Une Île d’amour does not go that far, of course, and it is not impossible that reading the story might leave at least some readers thinking that Pamphilia would, all things considered, be an excellent abode, where even curmudgeonly intellectuals afflicted with a Burtonian innate melancholy could find adequate provision made for their disease. If it offers a challenge to the popular idea that ignorance is bliss, it only does so very politely. Indeed, it openly makes fun of the artists and philosophers who find blissful ignorance intolerable and the creative impulse inescapable. The satire of the chapter that describes the visit to the intellectuals’ enclave, and the work that is being done there, is Swiftian in its sarcasm, strongly reminiscent of Gulliver’s visit to the Academy of Lagado. By contrast, the visit to the amorous enclave is lachrymose, sympathizing with the poor sufferers from the curse of amour, finding a beautiful heroism in their reaction to the crueler side effects of the affliction. Given that Ségur was an intellectual himself, in no uncertain terms, and that he made a lucrative career of constructing literary case studies of amorous catastrophe, the argument of the novel has an admirable paradoxicality about it.
As an examination of the classic Socratic question of “How should men live?”, Ségur’s hypothetical analyses could hardly be expected to reach a conclusion, given that philosophy itself has not made any significant progress, at least since the era of the Stoics and Cynics, and perhaps not since Plato. The two works can, in fact, be regarded as a restatement of the case made by the Cynics and the Stoics, which has been overlaid in the intervening centuries by various kinds of optimism, most recently by the philosophy of progress. Intertwining technological and political progress, it has provided the impetus, positively or negatively, of almost all serious futuristic fiction written since its formulation in the late eighteenth century, including all the works cited in the first paragraph of the present essay. It is worth observing, however, that neither of Ségur’s works is as pessimistic as a bald statement of their central argument might suggest. Both stories are, in fact, buoyant, amiable, and humorous; while mocking ignorant bliss, they also mock despair, celebrating the joy that is, in their world view, the inseparable counterweight of melancholy. Ségur’s commentary leaves no doubt that although his conversations with Anatole France might frequently have been devoted to “the melancholy of the intellect,” the intellectually serious discussions in question were both cheerful and extremely enjoyable. The same is true of Une Île d’amour and Le Paradis des hommes—a further extrapolation of their celebration of paradoxicality.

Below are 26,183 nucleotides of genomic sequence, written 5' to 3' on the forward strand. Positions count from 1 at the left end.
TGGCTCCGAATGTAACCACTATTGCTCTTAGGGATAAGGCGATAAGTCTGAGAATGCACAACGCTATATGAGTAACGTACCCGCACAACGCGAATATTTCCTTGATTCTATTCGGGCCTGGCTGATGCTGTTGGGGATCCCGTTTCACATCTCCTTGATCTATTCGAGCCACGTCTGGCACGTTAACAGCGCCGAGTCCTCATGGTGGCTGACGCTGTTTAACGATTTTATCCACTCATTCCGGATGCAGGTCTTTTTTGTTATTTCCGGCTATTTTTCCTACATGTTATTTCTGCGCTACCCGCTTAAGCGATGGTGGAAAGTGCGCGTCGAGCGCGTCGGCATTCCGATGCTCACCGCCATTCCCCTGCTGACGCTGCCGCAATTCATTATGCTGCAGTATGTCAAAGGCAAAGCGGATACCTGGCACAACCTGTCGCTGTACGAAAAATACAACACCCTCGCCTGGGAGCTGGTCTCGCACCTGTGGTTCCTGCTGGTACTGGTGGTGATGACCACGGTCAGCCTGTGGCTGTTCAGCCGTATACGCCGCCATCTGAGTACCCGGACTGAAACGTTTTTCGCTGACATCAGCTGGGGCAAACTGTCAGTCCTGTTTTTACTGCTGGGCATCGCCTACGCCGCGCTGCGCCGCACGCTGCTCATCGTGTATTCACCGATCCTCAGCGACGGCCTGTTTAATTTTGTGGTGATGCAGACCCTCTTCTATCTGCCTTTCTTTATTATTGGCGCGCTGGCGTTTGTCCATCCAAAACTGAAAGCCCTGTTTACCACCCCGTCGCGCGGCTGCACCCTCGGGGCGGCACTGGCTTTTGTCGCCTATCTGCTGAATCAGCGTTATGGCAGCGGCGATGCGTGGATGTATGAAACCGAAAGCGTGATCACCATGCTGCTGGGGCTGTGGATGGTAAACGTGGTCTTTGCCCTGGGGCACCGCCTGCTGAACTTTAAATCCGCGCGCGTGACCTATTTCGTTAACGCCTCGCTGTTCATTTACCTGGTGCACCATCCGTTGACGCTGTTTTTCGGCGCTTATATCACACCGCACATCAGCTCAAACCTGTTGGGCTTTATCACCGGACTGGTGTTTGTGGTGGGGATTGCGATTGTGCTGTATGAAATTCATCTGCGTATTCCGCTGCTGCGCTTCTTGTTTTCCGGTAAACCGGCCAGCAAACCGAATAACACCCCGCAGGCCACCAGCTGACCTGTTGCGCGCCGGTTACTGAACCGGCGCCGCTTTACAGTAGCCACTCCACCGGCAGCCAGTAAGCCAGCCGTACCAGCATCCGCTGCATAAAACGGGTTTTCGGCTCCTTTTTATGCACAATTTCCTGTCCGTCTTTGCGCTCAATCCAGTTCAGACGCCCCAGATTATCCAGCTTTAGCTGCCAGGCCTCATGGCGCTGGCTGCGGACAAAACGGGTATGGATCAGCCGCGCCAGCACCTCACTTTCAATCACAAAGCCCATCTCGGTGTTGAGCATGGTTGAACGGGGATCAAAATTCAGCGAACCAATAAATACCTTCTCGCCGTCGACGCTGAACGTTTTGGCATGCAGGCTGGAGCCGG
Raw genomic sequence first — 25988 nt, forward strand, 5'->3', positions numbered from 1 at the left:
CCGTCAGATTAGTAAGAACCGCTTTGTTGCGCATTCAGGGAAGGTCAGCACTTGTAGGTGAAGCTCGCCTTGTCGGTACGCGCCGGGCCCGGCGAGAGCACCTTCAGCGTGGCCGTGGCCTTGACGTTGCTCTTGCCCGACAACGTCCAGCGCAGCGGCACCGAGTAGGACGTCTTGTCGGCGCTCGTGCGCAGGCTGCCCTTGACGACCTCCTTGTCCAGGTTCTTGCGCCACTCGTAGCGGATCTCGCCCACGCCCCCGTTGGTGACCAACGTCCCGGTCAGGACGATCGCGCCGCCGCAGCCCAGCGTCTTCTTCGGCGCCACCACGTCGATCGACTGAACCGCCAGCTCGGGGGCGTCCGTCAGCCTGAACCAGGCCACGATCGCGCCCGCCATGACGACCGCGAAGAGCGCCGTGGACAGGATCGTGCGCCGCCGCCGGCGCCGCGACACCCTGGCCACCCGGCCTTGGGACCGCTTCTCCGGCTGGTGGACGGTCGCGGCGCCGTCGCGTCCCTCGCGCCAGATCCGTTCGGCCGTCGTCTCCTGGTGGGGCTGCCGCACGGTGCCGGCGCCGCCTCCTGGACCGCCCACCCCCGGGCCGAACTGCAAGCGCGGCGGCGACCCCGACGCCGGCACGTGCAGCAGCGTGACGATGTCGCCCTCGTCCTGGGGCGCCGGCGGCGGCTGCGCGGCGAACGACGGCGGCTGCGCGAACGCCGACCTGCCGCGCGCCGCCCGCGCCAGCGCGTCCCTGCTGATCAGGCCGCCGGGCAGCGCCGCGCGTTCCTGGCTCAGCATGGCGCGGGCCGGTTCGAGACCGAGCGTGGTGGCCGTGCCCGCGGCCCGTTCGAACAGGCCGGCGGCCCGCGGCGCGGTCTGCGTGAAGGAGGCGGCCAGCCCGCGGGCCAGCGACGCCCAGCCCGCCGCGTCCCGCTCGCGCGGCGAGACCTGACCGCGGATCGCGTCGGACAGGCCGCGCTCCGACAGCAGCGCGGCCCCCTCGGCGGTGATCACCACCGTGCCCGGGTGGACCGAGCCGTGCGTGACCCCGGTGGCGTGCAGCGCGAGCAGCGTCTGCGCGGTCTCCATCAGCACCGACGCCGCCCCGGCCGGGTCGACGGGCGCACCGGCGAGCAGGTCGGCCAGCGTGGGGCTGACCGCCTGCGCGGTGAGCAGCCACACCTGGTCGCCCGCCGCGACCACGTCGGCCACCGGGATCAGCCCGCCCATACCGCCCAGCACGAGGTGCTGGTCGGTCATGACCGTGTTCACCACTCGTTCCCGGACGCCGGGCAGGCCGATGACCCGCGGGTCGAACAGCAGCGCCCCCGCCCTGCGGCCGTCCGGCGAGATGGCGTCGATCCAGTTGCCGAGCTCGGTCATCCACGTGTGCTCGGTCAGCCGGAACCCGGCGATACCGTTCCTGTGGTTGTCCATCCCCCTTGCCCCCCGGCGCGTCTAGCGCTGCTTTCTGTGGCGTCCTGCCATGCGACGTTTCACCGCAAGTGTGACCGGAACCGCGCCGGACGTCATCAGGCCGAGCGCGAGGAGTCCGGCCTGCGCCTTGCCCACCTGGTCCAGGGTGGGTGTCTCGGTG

Individually fascinating, the juxtaposition of the two works under discussion and their judgments regarding the suitability of humans for living a utopian or paradisal existence adds an extra dimension of interest to them and must surely make connoisseurs of imaginative fiction regret that Nicolas Ségur was not able to follow his evident inclinations in that direction further. Alas, that has long been the common fate of serious writers of that stripe, operating in a marketplace fervently committed to the notion that, so far as the vast majority of potential readers are concerned, intellectually directed flights of the imagination are indeed diseased and better quarantined. Although we do not live in Pamphilia, and certainly do not share the bliss of its islanders, the court of popularity has always succeeded in passing a sentence of effective exile on the majority of writers possessed of imaginative verve and scope, usually silencing them after a few signs of rebellious intelligence ... but not always permanently.
Brian Stableford lives in Hadleigh, Essex.